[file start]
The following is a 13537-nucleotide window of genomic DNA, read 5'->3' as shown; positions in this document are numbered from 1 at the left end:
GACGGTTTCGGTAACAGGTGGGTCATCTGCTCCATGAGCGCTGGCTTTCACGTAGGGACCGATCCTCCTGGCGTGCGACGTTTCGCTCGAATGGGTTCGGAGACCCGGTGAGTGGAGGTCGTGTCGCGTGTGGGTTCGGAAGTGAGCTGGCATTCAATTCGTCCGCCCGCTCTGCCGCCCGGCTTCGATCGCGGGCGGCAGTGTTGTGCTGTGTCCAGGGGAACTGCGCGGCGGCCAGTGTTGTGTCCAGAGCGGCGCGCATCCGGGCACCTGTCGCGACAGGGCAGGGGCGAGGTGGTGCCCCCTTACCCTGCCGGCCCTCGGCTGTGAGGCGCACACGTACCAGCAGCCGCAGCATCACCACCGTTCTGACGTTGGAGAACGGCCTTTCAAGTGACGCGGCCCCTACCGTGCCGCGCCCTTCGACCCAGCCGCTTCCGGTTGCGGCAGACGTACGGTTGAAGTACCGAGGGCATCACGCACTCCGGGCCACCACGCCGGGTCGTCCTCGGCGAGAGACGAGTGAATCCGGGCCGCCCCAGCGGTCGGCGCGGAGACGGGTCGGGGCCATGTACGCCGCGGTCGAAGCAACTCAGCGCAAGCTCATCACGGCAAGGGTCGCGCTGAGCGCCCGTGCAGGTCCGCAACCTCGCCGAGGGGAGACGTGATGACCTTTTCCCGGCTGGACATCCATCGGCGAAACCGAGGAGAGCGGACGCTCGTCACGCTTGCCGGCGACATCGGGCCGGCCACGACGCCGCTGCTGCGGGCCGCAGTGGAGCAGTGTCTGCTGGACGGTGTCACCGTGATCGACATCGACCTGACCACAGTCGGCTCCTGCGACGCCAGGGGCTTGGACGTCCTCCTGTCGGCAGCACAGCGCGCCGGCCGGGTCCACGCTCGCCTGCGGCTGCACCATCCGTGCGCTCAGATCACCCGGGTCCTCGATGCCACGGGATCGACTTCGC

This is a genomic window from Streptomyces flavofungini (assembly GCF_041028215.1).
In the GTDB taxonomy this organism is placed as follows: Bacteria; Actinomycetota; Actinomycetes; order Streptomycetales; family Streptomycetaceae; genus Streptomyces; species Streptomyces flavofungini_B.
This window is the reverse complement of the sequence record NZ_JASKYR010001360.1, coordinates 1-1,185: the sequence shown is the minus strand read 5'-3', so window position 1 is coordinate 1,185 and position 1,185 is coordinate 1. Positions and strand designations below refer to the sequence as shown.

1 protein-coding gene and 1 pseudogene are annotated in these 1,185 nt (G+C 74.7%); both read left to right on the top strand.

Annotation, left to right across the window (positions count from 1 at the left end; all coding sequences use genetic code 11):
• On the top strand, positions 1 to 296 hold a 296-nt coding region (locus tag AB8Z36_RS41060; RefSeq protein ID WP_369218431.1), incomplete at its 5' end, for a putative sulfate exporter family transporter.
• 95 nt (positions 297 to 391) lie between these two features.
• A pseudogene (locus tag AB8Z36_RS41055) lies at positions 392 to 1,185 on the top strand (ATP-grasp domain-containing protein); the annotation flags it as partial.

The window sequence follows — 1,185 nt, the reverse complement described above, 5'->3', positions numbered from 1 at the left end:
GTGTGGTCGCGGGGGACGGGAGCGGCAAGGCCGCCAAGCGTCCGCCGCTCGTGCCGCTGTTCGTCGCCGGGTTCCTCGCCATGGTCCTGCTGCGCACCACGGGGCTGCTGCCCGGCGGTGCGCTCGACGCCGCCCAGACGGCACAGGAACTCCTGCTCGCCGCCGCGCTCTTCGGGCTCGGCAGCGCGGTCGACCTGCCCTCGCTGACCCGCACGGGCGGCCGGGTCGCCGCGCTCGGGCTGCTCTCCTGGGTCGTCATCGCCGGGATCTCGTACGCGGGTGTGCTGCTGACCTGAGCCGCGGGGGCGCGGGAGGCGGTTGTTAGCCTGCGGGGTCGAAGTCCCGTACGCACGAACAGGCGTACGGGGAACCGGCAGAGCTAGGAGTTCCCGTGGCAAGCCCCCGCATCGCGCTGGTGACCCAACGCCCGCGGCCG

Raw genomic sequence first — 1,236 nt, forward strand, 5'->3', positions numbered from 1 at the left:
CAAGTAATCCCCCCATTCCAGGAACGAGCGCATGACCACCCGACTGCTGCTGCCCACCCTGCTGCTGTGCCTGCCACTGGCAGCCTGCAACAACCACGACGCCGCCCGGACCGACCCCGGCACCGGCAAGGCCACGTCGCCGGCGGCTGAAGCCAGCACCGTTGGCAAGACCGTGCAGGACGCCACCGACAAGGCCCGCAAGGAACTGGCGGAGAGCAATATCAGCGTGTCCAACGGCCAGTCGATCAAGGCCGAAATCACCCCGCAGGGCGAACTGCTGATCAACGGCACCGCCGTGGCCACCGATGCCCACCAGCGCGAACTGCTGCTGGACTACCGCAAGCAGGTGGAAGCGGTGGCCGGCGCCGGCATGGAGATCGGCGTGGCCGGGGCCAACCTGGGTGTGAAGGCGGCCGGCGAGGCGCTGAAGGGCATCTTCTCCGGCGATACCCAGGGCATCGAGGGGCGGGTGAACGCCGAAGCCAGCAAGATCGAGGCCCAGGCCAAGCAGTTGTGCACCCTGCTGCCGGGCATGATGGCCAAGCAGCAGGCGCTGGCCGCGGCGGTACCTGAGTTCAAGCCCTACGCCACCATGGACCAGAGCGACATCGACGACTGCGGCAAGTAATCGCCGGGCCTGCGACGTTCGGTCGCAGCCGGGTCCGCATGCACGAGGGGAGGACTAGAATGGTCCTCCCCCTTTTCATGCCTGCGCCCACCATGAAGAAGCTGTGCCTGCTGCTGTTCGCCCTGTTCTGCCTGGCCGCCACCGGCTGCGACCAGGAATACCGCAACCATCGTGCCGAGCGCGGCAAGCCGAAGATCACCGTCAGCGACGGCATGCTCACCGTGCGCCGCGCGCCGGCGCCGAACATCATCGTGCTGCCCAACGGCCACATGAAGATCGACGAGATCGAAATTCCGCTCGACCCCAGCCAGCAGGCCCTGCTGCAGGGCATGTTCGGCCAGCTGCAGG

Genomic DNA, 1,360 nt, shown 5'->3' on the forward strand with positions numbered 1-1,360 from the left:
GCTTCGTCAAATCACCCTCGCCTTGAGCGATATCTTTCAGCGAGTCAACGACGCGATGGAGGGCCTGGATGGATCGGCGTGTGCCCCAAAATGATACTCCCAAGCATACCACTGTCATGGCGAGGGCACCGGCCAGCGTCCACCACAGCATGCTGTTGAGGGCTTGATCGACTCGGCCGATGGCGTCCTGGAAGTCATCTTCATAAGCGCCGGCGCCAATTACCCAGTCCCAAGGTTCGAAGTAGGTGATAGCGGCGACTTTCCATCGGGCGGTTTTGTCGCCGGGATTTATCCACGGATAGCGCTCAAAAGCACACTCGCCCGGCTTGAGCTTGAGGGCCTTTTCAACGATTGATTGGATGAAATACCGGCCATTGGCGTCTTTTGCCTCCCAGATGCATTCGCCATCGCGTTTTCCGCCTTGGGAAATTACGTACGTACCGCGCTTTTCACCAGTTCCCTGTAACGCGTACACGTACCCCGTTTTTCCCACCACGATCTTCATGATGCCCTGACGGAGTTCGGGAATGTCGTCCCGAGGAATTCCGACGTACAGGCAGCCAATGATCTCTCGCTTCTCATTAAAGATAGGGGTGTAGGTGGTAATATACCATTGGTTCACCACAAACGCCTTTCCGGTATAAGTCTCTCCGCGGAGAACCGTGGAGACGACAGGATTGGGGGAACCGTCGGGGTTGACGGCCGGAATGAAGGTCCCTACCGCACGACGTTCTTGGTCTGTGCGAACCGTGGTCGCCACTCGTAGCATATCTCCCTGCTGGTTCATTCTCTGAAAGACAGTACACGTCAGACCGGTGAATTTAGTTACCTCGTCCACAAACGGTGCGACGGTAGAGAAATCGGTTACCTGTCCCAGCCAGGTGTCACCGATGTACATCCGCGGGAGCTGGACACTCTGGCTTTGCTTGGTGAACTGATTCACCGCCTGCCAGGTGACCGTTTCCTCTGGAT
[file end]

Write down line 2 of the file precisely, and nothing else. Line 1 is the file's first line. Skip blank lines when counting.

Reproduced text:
GACGGTTTCGGTAACAGGTGGGTCATCTGCTCCATGAGCGCTGGCTTTCACGTAGGGACCGATCCTCCTGGCGTGCGACGTTTCGCTCGAATGGGTTCGGAGACCCGGTGAGTGGAGGTCGTGTCGCGTGTGGGTTCGGAAGTGAGCTGGCATTCAATTCGTCCGCCCGCTCTGCCGCCCGGCTTCGATCGCGGGCGGCAGTGTTGTGCTGTGTCCAGGGGAACTGCGCGGCGGCCAGTGTTGTGTCCAGAGCGGCGCGCATCCGGGCACCTGTCGCGACAGGGCAGGGGCGAGGTGGTGCCCCCTTACCCTGCCGGCCCTCGGCTGTGAGGCGCACACGTACCAGCAGCCGCAGCATCACCACCGTTCTGACGTTGGAGAACGGCCTTTCAAGTGACGCGGCCCCTACCGTGCCGCGCCCTTCGACCCAGCCGCTTCCGGTTGCGGCAGACGTACGGTTGAAGTACCGAGGGCATCACGCACTCCGGGCCACCACGCCGGGTCGTCCTCGGCGAGAGACGAGTGAATCCGGGCCGCCCCAGCGGTCGGCGCGGAGACGGGTCGGGGCCATGTACGCCGCGGTCGAAGCAACTCAGCGCAAGCTCATCACGGCAAGGGTCGCGCTGAGCGCCCGTGCAGGTCCGCAACCTCGCCGAGGGGAGACGTGATGACCTTTTCCCGGCTGGACATCCATCGGCGAAACCGAGGAGAGCGGACGCTCGTCACGCTTGCCGGCGACATCGGGCCGGCCACGACGCCGCTGCTGCGGGCCGCAGTGGAGCAGTGTCTGCTGGACGGTGTCACCGTGATCGACATCGACCTGACCACAGTCGGCTCCTGCGACGCCAGGGGCTTGGACGTCCTCCTGTCGGCAGCACAGCGCGCCGGCCGGGTCCACGCTCGCCTGCGGCTGCACCATCCGTGCGCTCAGATCACCCGGGTCCTCGATGCCACGGGATCGACTTCGC